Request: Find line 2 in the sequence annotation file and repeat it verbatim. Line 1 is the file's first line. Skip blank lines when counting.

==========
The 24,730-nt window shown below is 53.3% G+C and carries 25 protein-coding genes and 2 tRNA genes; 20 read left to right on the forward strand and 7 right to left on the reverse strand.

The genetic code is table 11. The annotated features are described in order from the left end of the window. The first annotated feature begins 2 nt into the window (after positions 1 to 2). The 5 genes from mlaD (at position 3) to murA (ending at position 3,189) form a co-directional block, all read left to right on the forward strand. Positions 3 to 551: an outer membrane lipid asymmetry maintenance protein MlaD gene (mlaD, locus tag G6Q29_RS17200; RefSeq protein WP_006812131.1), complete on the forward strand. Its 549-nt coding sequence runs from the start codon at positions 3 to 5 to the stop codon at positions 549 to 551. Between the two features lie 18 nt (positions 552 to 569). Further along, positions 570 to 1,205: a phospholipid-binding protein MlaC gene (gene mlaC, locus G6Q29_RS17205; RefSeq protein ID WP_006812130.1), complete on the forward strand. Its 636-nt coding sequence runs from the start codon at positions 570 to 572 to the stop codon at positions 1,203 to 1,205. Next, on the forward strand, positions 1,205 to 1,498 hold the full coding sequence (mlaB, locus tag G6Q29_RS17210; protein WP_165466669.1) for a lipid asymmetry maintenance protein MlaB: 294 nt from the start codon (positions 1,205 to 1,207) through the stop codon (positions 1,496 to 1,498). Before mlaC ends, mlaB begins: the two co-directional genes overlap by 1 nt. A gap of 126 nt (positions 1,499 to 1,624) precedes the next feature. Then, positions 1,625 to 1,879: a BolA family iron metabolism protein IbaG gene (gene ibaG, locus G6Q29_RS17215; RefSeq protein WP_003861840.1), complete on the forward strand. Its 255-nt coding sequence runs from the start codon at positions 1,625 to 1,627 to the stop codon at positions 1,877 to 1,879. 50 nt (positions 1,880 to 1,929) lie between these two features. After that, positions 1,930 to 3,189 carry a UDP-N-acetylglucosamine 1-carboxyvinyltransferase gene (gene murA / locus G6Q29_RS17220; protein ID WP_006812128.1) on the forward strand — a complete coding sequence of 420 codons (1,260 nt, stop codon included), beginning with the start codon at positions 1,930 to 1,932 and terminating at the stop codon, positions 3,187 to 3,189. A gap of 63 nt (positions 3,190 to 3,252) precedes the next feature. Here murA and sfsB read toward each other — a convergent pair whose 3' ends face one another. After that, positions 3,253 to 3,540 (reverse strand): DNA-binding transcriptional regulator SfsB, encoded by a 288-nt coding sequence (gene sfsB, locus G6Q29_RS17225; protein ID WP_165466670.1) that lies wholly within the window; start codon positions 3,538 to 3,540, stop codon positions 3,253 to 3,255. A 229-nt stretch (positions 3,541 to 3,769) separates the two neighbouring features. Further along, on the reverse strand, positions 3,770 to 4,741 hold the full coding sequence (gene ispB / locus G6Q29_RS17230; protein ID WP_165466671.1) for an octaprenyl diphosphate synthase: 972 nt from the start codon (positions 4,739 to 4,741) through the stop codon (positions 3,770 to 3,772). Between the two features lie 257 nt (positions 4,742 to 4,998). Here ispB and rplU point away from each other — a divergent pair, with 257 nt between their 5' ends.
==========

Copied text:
The genetic code is table 11. The annotated features are described in order from the left end of the window. The first annotated feature begins 2 nt into the window (after positions 1 to 2). The 5 genes from mlaD (at position 3) to murA (ending at position 3,189) form a co-directional block, all read left to right on the forward strand. Positions 3 to 551: an outer membrane lipid asymmetry maintenance protein MlaD gene (mlaD, locus tag G6Q29_RS17200; RefSeq protein WP_006812131.1), complete on the forward strand. Its 549-nt coding sequence runs from the start codon at positions 3 to 5 to the stop codon at positions 549 to 551. Between the two features lie 18 nt (positions 552 to 569). Further along, positions 570 to 1,205: a phospholipid-binding protein MlaC gene (gene mlaC, locus G6Q29_RS17205; RefSeq protein ID WP_006812130.1), complete on the forward strand. Its 636-nt coding sequence runs from the start codon at positions 570 to 572 to the stop codon at positions 1,203 to 1,205. Next, on the forward strand, positions 1,205 to 1,498 hold the full coding sequence (mlaB, locus tag G6Q29_RS17210; protein WP_165466669.1) for a lipid asymmetry maintenance protein MlaB: 294 nt from the start codon (positions 1,205 to 1,207) through the stop codon (positions 1,496 to 1,498). Before mlaC ends, mlaB begins: the two co-directional genes overlap by 1 nt. A gap of 126 nt (positions 1,499 to 1,624) precedes the next feature. Then, positions 1,625 to 1,879: a BolA family iron metabolism protein IbaG gene (gene ibaG, locus G6Q29_RS17215; RefSeq protein WP_003861840.1), complete on the forward strand. Its 255-nt coding sequence runs from the start codon at positions 1,625 to 1,627 to the stop codon at positions 1,877 to 1,879. 50 nt (positions 1,880 to 1,929) lie between these two features. After that, positions 1,930 to 3,189 carry a UDP-N-acetylglucosamine 1-carboxyvinyltransferase gene (gene murA / locus G6Q29_RS17220; protein ID WP_006812128.1) on the forward strand — a complete coding sequence of 420 codons (1,260 nt, stop codon included), beginning with the start codon at positions 1,930 to 1,932 and terminating at the stop codon, positions 3,187 to 3,189. A gap of 63 nt (positions 3,190 to 3,252) precedes the next feature. Here murA and sfsB read toward each other — a convergent pair whose 3' ends face one another. After that, positions 3,253 to 3,540 (reverse strand): DNA-binding transcriptional regulator SfsB, encoded by a 288-nt coding sequence (gene sfsB, locus G6Q29_RS17225; protein ID WP_165466670.1) that lies wholly within the window; start codon positions 3,538 to 3,540, stop codon positions 3,253 to 3,255. A 229-nt stretch (positions 3,541 to 3,769) separates the two neighbouring features. Further along, on the reverse strand, positions 3,770 to 4,741 hold the full coding sequence (gene ispB / locus G6Q29_RS17230; protein ID WP_165466671.1) for an octaprenyl diphosphate synthase: 972 nt from the start codon (positions 4,739 to 4,741) through the stop codon (positions 3,770 to 3,772). Between the two features lie 257 nt (positions 4,742 to 4,998). Here ispB and rplU point away from each other — a divergent pair, with 257 nt between their 5' ends.